TV host Wayne Carini: Rebuilding cars has built friendships
Question: What sparked this passion for classic cars?
Answer: I was brought up in a car family where my father restored cars for a living and my cousin built hot rods.
We had a family farm in Glastonbury, Conn., and my father converted the old cow barn in his shop. I worked so much when I was a kid — growing up on a farm, you work constantly. But my father made me work through my high-school years, and I had no opportunities to play sports or hang out with other kids. So when I went to college, I made up my mind to have nothing to do with cars. But that didn't end up very well, so I got back into working on cars.
I came back to cars and that was 1973. There's just no escaping it. It just happened so quickly. You fix one car, and there's another one that comes in the shop, and it's a snowball effect.
Q: Have you ever found a car not worth restoring; or, are all classics deserving of a rebirth?
A: Well, what we look at when we're going to restore a car is that, first off, does it deserve a restoration or should it be preserved in its original state? So many people are catching on to that. It may look tattered and torn, but it tells a story. So, I like leather that's a little worn. ... You try to figure out where the car's been. If (the car is) too much of a basket case, you look at the financial outlook and say, “Is it really going to be worth it to restore this car?”
Q: What is it about a classic car that makes people of all ages swoon?
A: Cars in general, they mean freedom. When you turned 16, and you got your driver's license, you felt a freedom. You can get in your car and go places you never thought you could go before.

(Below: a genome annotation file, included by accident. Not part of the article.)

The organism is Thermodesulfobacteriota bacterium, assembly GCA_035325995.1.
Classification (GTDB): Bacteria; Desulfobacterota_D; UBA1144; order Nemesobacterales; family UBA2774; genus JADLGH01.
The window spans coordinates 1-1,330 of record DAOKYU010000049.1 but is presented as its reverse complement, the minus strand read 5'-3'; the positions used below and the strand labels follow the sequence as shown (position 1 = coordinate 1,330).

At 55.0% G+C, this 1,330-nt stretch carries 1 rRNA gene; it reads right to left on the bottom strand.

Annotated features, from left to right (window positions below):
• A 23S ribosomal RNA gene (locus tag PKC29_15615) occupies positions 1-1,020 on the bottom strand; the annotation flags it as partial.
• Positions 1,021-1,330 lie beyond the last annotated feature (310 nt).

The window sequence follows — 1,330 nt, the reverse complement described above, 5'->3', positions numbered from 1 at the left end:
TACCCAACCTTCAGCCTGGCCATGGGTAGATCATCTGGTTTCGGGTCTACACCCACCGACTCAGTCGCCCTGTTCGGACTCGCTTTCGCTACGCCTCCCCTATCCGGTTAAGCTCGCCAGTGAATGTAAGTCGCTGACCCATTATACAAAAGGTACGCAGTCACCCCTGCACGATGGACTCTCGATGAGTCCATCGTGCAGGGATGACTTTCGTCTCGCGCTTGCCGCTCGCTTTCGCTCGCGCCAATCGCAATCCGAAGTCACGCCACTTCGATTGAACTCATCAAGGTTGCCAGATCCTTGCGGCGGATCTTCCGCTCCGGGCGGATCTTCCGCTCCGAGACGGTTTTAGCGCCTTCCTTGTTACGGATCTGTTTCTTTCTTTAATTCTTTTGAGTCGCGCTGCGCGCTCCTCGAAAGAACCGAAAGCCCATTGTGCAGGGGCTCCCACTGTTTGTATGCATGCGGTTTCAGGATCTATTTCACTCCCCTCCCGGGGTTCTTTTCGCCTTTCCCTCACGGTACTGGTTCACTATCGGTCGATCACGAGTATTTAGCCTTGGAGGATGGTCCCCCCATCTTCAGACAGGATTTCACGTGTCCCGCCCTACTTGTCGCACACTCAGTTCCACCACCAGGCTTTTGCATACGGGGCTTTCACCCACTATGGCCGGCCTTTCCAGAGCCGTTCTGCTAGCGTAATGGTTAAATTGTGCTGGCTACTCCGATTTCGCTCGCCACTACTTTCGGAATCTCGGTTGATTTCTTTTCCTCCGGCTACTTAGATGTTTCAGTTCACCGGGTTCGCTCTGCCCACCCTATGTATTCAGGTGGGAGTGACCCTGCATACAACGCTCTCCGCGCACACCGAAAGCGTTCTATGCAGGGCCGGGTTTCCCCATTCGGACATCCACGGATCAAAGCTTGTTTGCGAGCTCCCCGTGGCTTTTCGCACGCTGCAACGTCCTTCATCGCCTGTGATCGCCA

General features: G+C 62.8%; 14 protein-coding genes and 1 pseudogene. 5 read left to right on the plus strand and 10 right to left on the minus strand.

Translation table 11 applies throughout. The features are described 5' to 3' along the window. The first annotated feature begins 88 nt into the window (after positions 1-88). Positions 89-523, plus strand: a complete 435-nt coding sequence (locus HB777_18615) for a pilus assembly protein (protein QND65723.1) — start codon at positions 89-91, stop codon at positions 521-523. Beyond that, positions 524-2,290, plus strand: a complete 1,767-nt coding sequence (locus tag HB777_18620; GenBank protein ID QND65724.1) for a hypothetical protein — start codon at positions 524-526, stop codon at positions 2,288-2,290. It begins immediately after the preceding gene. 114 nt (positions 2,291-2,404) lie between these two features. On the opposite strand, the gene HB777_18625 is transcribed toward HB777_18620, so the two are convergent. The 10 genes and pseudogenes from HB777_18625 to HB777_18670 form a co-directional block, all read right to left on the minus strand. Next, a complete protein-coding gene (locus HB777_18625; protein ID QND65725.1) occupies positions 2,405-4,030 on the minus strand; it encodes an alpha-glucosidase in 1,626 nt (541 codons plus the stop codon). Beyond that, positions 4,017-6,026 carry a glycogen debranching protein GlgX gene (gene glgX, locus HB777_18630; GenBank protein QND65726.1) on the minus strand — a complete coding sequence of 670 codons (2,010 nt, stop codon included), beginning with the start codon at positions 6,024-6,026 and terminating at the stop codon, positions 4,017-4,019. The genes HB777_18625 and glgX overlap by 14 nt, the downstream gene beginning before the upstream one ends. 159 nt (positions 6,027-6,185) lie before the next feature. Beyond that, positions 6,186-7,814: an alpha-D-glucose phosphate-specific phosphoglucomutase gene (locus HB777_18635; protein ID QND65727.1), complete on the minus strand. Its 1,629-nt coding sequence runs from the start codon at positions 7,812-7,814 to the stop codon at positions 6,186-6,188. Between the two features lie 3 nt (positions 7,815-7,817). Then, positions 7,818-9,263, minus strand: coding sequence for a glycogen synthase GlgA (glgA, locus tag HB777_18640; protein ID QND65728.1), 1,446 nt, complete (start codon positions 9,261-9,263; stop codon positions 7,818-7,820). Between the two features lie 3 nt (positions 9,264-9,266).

It's the style, it's the smell — there are so many things about a car. When I go in my garage, and I look at my cars, I just love them. They're pieces of art for me.
Q: How easy is it to sell a car once you've put so much time and effort into restoring it? Don't you get attached?
A: There's a lot of attachment, especially with cars that we're restoring. They become part of you. But most of the cars we restore, we restore for really great clients.
When we restore cars, it's the connection you make with the client, too. They're not just clients, they become friends. Sometimes you don't talk to clients for six months or a year even, and that's what's so great about cars. They bring people together. There are friendships that develop because of that. The cars are a medium to draw people together.
Q: How many classics are occupying your personal garage at the moment?
A: I never tell! I've sort of lost track, but I always tell people it's under 50 but over 25. I never tell because my wife really has no idea how many cars I have.
Q: Where are some of the weirdest places you've found a classic beauty hiding?
A: Well, we just found a great car, a 1929 Pierce-Arrow in Cleveland, Ohio, in a garage that had not been opened in 50 years. There were trees growing up out of the door. We found a Ferrari in a garage in New York where the garage was half the square footage of the house. You just can't tell. They can be in garages, barns. ... But it's always a thrill. When somebody gives me a lead on a car, it's like Christmas. You can't wait to open that present and see what it is.
Q: Is there one model in particular that you're still chasing?
A: I'll chase it until I'm gone and I won't ever get it because it's so expensive: a 1960 Ferrari 250 short wheel base. It's beautiful, compact. ... It does everything right. I've restored seven of them for clients over the years, but a steel body is $5 million, an alloy body is $10 million.
Q: If you weren't chasing classic cars, what would you be chasing?
A: I don't think I'd be doing anything else. I just enjoy what I do. The only thing I wish I had more time for was to spend more time with my family. Helping autism is one of my biggest passions — to try to find a cure.
Kate Benz is the social columnist for Trib Total Media. She can be reached at 412-380-8515 or email@example.com.